I’m no stranger to therapy, and as such I’m very comfortable with the traditional office model– but because we start jogging side-by-side and I’m looking ahead and not straight at her, I can avoid what was one of the few aspects of therapy that I ever found uncomfortable: having to make eye contact. In this way, for people who are new to therapy or reluctant to share, the Run Walk Talk model offers a freeing, revelatory alternative.
A New Model
Saremi began using running, consciously and unconsciously, as a way to cope with her own trauma following a family crisis in 2008. “It’s how I got myself through PTSD,” she explains. “Therapy was always really great and I couldn’t have done this without it, but the act of getting into running and having some control when I felt that my whole life was out of control was very powerful for me. So I thought: ‘There’s something here!'”
In 2012, Saremi received a master’s degree from UCLA, and began working at a mental health agency in Los Angeles where she helped Iranian refugees, some of whom had been prisoners of war. “It wasn’t uncommon for people to have been political prisoners, and some had been tortured or raped,” she told Fast Company a few months prior to our meeting. “Just really horrendous stuff.”
Saremi, noting that small, generic-looking therapy rooms “didn’t look that different from an interrogation room,” decided to break the mold and take patients outside. The results were profound.
Her patients became more open to talking about topics they seemed to struggle with when sitting down. More and more studies show that regular exercise is associated with overall mental health benefits, including decreased symptoms of anxiety and depression, among other ailments– so the process of weaving together movement and exercise became increasingly intuitive.
Later, Saremi brought this combination of movement and therapy into a private practice in Beverly Hills, and following her continued success with this model, she founded Run Walk Talk therapy in October of 2017. Currently, she is looking into partnering with a university to establish a certification program for Run Walk Talk, as a number of other therapists have expressed interest.
Under the Run Walk Talk model, running is done at conversation pace, and it can quickly transition to walking based on the client’s need– there’s no pressure either way, and fitness is not required. The hardest part, which is something that Saremi tries to shepard, is getting patients to feel comfortable enough to say what they need without fear of judgement.
You can tell a lot about a person based on how they feel about running in public, Saremi explains. Outside of the office, patients are exposed, so there are many clinically rich opportunities for people to express how they’re feeling about themselves, their bodies, the idea of being looked at, their competitive nature, and more.
“There’s a lot around the body, especially here in Los Angeles,” she elaborates as the waves crash to our right. “Being thin is important here, and there’s a lot of body checking. So it’s helpful to have that come up early in the therapy relationship, as many people can talk about it more freely [outside] than they would in the office.”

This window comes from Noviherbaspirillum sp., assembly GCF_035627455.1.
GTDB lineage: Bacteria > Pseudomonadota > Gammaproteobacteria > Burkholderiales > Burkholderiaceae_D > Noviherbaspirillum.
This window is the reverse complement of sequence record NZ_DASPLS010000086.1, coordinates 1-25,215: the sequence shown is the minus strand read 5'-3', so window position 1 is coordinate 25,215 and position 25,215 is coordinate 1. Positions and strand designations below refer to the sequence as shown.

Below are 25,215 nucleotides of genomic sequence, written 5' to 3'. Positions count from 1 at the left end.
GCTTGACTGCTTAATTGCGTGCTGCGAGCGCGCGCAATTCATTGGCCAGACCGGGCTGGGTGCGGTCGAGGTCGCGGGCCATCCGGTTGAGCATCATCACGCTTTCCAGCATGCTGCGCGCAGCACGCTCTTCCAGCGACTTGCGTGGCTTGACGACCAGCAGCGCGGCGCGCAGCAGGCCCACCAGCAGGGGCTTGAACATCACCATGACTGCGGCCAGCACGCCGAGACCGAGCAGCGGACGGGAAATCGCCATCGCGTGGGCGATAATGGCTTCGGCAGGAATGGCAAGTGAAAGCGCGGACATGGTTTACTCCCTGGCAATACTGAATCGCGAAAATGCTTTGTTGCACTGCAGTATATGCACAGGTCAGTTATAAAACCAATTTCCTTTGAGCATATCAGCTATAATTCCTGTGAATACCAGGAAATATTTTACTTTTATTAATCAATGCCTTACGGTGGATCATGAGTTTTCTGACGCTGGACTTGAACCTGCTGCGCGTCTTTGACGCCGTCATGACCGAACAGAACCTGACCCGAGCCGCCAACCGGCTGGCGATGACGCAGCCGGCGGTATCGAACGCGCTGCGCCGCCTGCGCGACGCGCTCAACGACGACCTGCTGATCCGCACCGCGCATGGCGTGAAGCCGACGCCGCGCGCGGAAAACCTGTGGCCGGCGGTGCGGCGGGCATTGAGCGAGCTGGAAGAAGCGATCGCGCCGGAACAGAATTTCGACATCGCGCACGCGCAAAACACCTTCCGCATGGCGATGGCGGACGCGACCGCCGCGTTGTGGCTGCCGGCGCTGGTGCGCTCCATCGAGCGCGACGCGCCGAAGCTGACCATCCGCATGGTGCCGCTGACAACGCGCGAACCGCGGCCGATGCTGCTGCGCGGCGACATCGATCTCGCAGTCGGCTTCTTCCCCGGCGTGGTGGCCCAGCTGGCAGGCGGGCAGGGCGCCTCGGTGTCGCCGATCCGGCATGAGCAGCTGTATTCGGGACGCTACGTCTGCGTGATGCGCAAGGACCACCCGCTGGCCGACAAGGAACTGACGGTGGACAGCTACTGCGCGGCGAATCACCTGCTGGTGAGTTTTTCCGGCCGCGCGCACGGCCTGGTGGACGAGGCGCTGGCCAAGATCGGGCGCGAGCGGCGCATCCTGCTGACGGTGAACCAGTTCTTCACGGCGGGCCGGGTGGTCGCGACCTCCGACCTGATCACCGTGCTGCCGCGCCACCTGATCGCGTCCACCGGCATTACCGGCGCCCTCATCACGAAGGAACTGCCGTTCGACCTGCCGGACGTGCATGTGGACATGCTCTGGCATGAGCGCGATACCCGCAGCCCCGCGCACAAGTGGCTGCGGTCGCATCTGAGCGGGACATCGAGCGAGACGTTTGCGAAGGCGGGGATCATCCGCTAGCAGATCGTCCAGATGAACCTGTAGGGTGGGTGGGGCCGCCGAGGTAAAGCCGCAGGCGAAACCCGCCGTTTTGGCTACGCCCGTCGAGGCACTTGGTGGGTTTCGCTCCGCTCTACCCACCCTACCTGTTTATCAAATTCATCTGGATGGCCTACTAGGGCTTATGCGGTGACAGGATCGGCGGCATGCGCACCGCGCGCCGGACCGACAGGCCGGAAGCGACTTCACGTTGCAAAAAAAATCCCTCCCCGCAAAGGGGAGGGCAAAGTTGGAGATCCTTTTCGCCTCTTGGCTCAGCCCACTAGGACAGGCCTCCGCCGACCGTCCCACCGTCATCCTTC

After about 30 minutes spent on-and-off running, walking, and talking on the beach, we head back to Saremi’s office to stretch and debrief. Much of what we spent our time talking about outside was fulfillment, ambition, and purpose, and by the time we reach her office our conversation has taken on a more generalized tone. We talk about school, social media, and what is means to lead a meaningful life.
“School orients kids towards achievement at a very young age,” Saremi says. “I think it directs people towards things that are not always valuable to them. That’s how you get people who are attorneys or working on Wall Street who are miserable. Then, they have the penthouse and the payments and they become a high-end slave to that lifestyle. It’s very weird,” she continues as I nod my head in agreement. “If you want to be very wealthy, that’s great– but you also need to live a meaningful life. I’m always trying to orient people away from fulfillment and towards meaning. I don’t think fulfillment is an actual goal; I think it’s a byproduct of having a meaningful life.”
In the office, we find yoga mats for post-run stretching. Saremi offers me bottled water and snacks, and I ask her about social media and the role she thinks it plays in the therapy population.
“I think there’s a genuine grasping for connection, but it’s false,” she says. “You need to see people in person. You need to have actual relationships. People on social media are not the same as your friends,” she points out. “Your social life cannot happen by proxy.”
Having just completed a very physical and engaging therapy session in real life, I couldn’t agree more. Mostly, I’m struck that combining mindful movement and cognitive behavioral therapy is a really transformation idea– one that feels even more necessary in the digital age. Movement and mindfulness is a potent combination for looking inward, and running has consistently proven itself a worthy tool for harnessing both body and mind.
“Use Your Body to Change Your Life,” Saremi writes on her website. It’s an understatement, to say the least.